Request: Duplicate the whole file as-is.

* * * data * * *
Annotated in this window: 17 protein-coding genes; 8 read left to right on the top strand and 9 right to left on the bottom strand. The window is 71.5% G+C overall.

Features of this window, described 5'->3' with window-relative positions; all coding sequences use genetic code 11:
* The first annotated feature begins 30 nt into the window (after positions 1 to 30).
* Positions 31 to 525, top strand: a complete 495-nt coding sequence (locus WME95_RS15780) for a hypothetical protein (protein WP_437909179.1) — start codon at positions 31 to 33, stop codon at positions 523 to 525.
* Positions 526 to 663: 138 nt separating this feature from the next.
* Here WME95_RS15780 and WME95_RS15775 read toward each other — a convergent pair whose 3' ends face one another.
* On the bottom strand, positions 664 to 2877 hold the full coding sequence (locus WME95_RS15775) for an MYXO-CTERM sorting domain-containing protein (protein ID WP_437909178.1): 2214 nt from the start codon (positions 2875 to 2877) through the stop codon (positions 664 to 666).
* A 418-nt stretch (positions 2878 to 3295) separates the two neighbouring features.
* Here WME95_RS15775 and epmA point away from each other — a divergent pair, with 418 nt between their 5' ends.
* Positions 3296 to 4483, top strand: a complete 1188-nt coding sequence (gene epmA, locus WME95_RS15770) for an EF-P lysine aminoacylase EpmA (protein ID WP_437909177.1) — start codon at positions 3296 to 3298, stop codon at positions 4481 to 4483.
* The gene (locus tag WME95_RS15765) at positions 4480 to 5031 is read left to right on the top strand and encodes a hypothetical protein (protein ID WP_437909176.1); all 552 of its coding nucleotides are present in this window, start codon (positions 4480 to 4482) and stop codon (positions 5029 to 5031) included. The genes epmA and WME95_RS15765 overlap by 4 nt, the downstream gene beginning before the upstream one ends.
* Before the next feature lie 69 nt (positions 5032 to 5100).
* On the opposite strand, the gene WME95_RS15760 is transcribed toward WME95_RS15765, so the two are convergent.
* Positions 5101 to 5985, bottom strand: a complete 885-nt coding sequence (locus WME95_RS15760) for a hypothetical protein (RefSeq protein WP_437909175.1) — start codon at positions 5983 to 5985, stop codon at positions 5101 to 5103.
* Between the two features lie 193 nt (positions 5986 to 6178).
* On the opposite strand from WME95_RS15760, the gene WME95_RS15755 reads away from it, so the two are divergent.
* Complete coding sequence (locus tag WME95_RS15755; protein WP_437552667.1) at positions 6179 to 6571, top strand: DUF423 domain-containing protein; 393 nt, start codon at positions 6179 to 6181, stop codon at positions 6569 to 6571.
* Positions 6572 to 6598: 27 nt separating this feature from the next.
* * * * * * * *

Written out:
Annotated in this window: 17 protein-coding genes; 8 read left to right on the top strand and 9 right to left on the bottom strand. The window is 71.5% G+C overall.

Features of this window, described 5'->3' with window-relative positions; all coding sequences use genetic code 11:
* The first annotated feature begins 30 nt into the window (after positions 1 to 30).
* Positions 31 to 525, top strand: a complete 495-nt coding sequence (locus WME95_RS15780) for a hypothetical protein (protein WP_437909179.1) — start codon at positions 31 to 33, stop codon at positions 523 to 525.
* Positions 526 to 663: 138 nt separating this feature from the next.
* Here WME95_RS15780 and WME95_RS15775 read toward each other — a convergent pair whose 3' ends face one another.
* On the bottom strand, positions 664 to 2877 hold the full coding sequence (locus WME95_RS15775) for an MYXO-CTERM sorting domain-containing protein (protein ID WP_437909178.1): 2214 nt from the start codon (positions 2875 to 2877) through the stop codon (positions 664 to 666).
* A 418-nt stretch (positions 2878 to 3295) separates the two neighbouring features.
* Here WME95_RS15775 and epmA point away from each other — a divergent pair, with 418 nt between their 5' ends.
* Positions 3296 to 4483, top strand: a complete 1188-nt coding sequence (gene epmA, locus WME95_RS15770) for an EF-P lysine aminoacylase EpmA (protein ID WP_437909177.1) — start codon at positions 3296 to 3298, stop codon at positions 4481 to 4483.
* The gene (locus tag WME95_RS15765) at positions 4480 to 5031 is read left to right on the top strand and encodes a hypothetical protein (protein ID WP_437909176.1); all 552 of its coding nucleotides are present in this window, start codon (positions 4480 to 4482) and stop codon (positions 5029 to 5031) included. The genes epmA and WME95_RS15765 overlap by 4 nt, the downstream gene beginning before the upstream one ends.
* Before the next feature lie 69 nt (positions 5032 to 5100).
* On the opposite strand, the gene WME95_RS15760 is transcribed toward WME95_RS15765, so the two are convergent.
* Positions 5101 to 5985, bottom strand: a complete 885-nt coding sequence (locus WME95_RS15760) for a hypothetical protein (RefSeq protein WP_437909175.1) — start codon at positions 5983 to 5985, stop codon at positions 5101 to 5103.
* Between the two features lie 193 nt (positions 5986 to 6178).
* On the opposite strand from WME95_RS15760, the gene WME95_RS15755 reads away from it, so the two are divergent.
* Complete coding sequence (locus tag WME95_RS15755; protein WP_437552667.1) at positions 6179 to 6571, top strand: DUF423 domain-containing protein; 393 nt, start codon at positions 6179 to 6181, stop codon at positions 6569 to 6571.
* Positions 6572 to 6598: 27 nt separating this feature from the next.